DIABINESE® (chlorpropamide), is an oral blood-glucose-lowering drug of the sulfonylurea class.
DIABINESE is indicated as an adjunct to diet to lower the blood glucose in patients with type 2 diabetes whose hyperglycemia cannot be controlled by diet alone.
In initiating treatment for non-insulin-dependent diabetes, diet should be emphasized as the primary form of treatment. Caloric restriction and weight loss are essential in the obese diabetic patient. Proper dietary management alone may be effective in controlling the blood glucose and symptoms of hyperglycemia. The importance of regular physical activity should also be stressed, and cardiovascular risk factors should be identified and corrective measures taken where possible.
If this treatment program fails to reduce symptoms and/or blood glucose, the use of an oral sulfonylurea or insulin should be considered. Use of DIABINESE must be viewed by both the physician and patient as a treatment in addition to diet, and not as a substitute for diet or as a convenient mechanism for avoiding dietary restraint. Furthermore, loss of blood glucose control on diet alone may be transient, thus requiring only short-term administration of DIABINESE.
During maintenance programs, DIABINESE should be discontinued if satisfactory lowering of blood glucose is no longer achieved. Judgments should be based on regular clinical and laboratory evaluations.
In considering the use of DIABINESE in asymptomatic patients, it should be recognized that controlling the blood glucose in non-insulin-dependent diabetes, has not been definitely established to be effective in preventing the long-term cardiovascular or neural complications of diabetes.
Published Studies Related to Diabinese (Chlorpropamide)
The influence of lamivudine, stavudine and nevirapine on the pharmacokinetics of chlorpropamide in human subjects. [2008.07]
Diabetic patients tend to be prone to infections, and multiple drug therapy cannot be ruled out in the management of diabetes. The effect of three routinely prescribed antiretroviral (ARV) drugs on the pharmacokinetic profile of an antidiabetic drug, chlorpropamide, was investigated in 18 human subjects, who had recently been diagnosed positive for human immunodeficiency virus (HIV) infection...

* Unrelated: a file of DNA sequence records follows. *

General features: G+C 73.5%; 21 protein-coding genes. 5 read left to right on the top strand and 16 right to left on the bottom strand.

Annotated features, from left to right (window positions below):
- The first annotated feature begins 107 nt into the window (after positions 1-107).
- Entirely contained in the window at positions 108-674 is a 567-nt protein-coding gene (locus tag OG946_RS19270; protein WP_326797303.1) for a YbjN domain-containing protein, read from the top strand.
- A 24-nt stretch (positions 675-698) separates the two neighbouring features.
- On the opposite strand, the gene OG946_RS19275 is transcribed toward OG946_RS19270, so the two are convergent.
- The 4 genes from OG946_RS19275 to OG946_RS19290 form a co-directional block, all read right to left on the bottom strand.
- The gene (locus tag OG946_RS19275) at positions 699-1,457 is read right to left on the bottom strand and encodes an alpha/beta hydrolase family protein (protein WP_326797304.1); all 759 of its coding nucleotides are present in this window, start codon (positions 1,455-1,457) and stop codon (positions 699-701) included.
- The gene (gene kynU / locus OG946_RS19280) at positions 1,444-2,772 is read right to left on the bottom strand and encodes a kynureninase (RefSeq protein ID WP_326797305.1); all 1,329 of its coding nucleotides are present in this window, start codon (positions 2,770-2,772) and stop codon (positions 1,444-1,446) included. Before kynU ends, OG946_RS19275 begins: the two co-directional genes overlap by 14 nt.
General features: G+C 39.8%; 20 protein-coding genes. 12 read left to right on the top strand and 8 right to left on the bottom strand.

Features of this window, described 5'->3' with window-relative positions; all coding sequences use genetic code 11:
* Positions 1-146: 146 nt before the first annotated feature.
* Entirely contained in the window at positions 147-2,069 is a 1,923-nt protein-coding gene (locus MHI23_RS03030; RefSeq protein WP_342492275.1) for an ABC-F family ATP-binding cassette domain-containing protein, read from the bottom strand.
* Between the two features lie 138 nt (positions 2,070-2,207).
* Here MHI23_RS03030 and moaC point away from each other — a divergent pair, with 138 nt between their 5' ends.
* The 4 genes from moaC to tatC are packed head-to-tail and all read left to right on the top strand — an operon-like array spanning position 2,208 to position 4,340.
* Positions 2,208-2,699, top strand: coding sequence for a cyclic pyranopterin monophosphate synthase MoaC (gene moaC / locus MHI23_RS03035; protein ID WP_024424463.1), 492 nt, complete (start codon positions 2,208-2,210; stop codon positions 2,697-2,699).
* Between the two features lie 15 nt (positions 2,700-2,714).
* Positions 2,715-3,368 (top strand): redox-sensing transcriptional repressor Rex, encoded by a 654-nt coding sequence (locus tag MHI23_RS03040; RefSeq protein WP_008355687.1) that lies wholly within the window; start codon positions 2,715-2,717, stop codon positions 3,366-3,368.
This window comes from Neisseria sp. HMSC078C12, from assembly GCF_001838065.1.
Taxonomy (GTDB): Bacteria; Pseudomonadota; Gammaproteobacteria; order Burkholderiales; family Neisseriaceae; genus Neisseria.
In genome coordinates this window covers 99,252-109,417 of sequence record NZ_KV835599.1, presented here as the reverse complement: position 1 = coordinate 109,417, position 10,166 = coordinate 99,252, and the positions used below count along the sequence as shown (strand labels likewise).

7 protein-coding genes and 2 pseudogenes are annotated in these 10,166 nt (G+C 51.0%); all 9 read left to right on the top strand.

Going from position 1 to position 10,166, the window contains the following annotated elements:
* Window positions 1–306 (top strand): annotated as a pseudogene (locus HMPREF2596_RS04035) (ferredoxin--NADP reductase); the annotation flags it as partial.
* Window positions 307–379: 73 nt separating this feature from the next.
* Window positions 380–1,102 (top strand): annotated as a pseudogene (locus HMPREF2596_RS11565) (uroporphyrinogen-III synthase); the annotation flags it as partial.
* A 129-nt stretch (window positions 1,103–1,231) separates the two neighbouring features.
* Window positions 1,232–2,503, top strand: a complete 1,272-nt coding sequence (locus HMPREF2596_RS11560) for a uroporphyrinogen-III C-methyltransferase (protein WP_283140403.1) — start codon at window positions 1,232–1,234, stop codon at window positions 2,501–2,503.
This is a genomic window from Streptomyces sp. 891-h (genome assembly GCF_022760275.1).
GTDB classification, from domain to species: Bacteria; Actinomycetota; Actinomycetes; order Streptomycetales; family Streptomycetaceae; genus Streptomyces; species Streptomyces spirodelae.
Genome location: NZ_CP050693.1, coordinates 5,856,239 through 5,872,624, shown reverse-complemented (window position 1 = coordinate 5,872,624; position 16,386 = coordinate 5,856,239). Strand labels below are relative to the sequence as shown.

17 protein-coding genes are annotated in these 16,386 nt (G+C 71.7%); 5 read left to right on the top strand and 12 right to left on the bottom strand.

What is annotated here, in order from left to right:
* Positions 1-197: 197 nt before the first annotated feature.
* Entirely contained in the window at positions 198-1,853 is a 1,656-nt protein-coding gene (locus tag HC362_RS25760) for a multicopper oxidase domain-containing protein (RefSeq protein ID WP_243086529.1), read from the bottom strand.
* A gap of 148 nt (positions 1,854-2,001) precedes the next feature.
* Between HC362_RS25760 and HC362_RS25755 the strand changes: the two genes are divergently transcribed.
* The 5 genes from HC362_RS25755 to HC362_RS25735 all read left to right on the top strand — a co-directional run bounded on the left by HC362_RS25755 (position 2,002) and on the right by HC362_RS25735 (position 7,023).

Comparative bioavailability study with two chlorpropamide tablet formulations in healthy volunteers. 
OBJECTIVE: The aim of this study was the assessment of the bioequivalence of two formulations (250 mg tablet) of chlorpropamide (CAS 94-20-2) in 36 healthy volunteers of both sexes... CONCLUSION: Since the 90 % CI for AUC(0-72h), AUC(0-inf) and C(max) ratios were within the 80-125%interval proposed by the US FDA, it was concluded that chlorpropamide 250 mg tablet (test formulation) was bioequivalent to the reference 250 mg tablet for of both the rate and extent of absorption.
Chlorpropamide treatment restores the reduced carrageenan-induced paw edema and pleural exudate volume in diabetic rats. [2008.09]
CONCLUSION: Chlorpropamide treatment by restoring beta-cell function, reducing blood sugar levels, and improving glucose tolerance might be contributing to the correction of the reduced inflammatory response tested as paw edema and pleural exudate in n-STZ diabetic rats.
Effect of Nigerian meals on the pharmacokinetics of chlorpropamide in type II diabetic patients. [2008.01]
Food-drug interactions are best evaluated on an individual drug basis, in a group of subjects in a population at risk. This is due to their complex nature, which is a function of type and size of meal, the physical and chemical form of the drug and the time lapse between food intake and drug administration...
Kinetic analysis of chlorpropamide dissolution from solid dispersions. [2007.01]
Solid dispersions (SDs) of chlorpropamide were prepared by the solvent deposition technique using two grades of microcrystalline cellulose as carrier materials with different ratios of drug to carrier. The dissolution rate of chlorpropmide from the SDs was carried out at two physiological pH values of 1.1 and 7.25 simulating gastric and intestinal environments...
Clinical Trials Related to Diabinese (Chlorpropamide)
Study of the Pathogenesis and Pathophysiology of Familial Neurohypophyseal Diabetes Insipidus [Completed]
OBJECTIVES: I. Determine whether diverse mutations of the vasopressin-neurophysin II
(AVP-NPII) gene cause autosomal dominant familial neurohypophyseal diabetes insipidus by
directing the production of an abnormal preprohormone.
II. Determine whether the AVP-NPII gene-directed preprohormone accumulates and destroys
magnocellular neurons because it cannot be folded and processed efficiently.
Page last updated: 2009-02-08